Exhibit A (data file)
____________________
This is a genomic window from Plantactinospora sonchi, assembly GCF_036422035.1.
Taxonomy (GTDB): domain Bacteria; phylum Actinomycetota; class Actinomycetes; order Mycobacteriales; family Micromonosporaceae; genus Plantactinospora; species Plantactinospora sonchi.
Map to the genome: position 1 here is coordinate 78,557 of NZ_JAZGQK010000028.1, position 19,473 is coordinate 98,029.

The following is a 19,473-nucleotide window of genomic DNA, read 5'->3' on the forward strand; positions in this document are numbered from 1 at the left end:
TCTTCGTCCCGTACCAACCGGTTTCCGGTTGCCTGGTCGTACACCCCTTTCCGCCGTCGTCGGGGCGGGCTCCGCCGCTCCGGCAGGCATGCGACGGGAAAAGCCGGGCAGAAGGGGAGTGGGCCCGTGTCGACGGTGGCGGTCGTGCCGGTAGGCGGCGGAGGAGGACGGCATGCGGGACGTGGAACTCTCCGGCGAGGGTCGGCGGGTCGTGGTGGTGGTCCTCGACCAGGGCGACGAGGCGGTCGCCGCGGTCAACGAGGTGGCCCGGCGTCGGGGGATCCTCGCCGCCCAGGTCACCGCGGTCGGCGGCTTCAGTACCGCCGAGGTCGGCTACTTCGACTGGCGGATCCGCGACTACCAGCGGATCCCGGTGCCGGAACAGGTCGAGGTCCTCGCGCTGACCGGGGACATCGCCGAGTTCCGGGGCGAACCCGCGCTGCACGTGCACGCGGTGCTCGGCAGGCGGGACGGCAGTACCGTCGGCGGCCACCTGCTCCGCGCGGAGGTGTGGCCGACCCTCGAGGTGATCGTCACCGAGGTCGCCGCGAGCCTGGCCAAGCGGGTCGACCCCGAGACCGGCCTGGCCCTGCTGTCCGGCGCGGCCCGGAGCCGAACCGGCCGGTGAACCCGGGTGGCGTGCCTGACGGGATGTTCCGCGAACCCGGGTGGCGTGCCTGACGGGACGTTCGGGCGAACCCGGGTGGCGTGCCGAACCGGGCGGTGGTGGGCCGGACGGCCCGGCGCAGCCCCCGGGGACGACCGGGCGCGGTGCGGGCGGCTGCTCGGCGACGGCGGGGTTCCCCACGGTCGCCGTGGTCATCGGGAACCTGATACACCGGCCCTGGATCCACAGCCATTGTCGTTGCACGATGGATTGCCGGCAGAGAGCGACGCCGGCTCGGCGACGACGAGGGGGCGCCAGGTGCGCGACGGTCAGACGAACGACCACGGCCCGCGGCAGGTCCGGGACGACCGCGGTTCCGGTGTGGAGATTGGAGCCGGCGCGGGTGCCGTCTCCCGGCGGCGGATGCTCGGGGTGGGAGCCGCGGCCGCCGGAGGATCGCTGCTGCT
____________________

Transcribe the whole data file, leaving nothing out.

This is a genomic window from Plantactinospora sonchi, assembly GCF_036422035.1.
Taxonomy (GTDB): domain Bacteria; phylum Actinomycetota; class Actinomycetes; order Mycobacteriales; family Micromonosporaceae; genus Plantactinospora; species Plantactinospora sonchi.
Map to the genome: position 1 here is coordinate 78,557 of NZ_JAZGQK010000028.1, position 19,473 is coordinate 98,029.

The following is a 19,473-nucleotide window of genomic DNA, read 5'->3' on the forward strand; positions in this document are numbered from 1 at the left end:
TCTTCGTCCCGTACCAACCGGTTTCCGGTTGCCTGGTCGTACACCCCTTTCCGCCGTCGTCGGGGCGGGCTCCGCCGCTCCGGCAGGCATGCGACGGGAAAAGCCGGGCAGAAGGGGAGTGGGCCCGTGTCGACGGTGGCGGTCGTGCCGGTAGGCGGCGGAGGAGGACGGCATGCGGGACGTGGAACTCTCCGGCGAGGGTCGGCGGGTCGTGGTGGTGGTCCTCGACCAGGGCGACGAGGCGGTCGCCGCGGTCAACGAGGTGGCCCGGCGTCGGGGGATCCTCGCCGCCCAGGTCACCGCGGTCGGCGGCTTCAGTACCGCCGAGGTCGGCTACTTCGACTGGCGGATCCGCGACTACCAGCGGATCCCGGTGCCGGAACAGGTCGAGGTCCTCGCGCTGACCGGGGACATCGCCGAGTTCCGGGGCGAACCCGCGCTGCACGTGCACGCGGTGCTCGGCAGGCGGGACGGCAGTACCGTCGGCGGCCACCTGCTCCGCGCGGAGGTGTGGCCGACCCTCGAGGTGATCGTCACCGAGGTCGCCGCGAGCCTGGCCAAGCGGGTCGACCCCGAGACCGGCCTGGCCCTGCTGTCCGGCGCGGCCCGGAGCCGAACCGGCCGGTGAACCCGGGTGGCGTGCCTGACGGGATGTTCCGCGAACCCGGGTGGCGTGCCTGACGGGACGTTCGGGCGAACCCGGGTGGCGTGCCGAACCGGGCGGTGGTGGGCCGGACGGCCCGGCGCAGCCCCCGGGGACGACCGGGCGCGGTGCGGGCGGCTGCTCGGCGACGGCGGGGTTCCCCACGGTCGCCGTGGTCATCGGGAACCTGATACACCGGCCCTGGATCCACAGCCATTGTCGTTGCACGATGGATTGCCGGCAGAGAGCGACGCCGGCTCGGCGACGACGAGGGGGCGCCAGGTGCGCGACGGTCAGACGAACGACCACGGCCCGCGGCAGGTCCGGGACGACCGCGGTTCCGGTGTGGAGATTGGAGCCGGCGCGGGTGCCGTCTCCCGGCGGCGGATGCTCGGGGTGGGAGCCGCGGCCGCCGGAGGATCGCTGCTGCT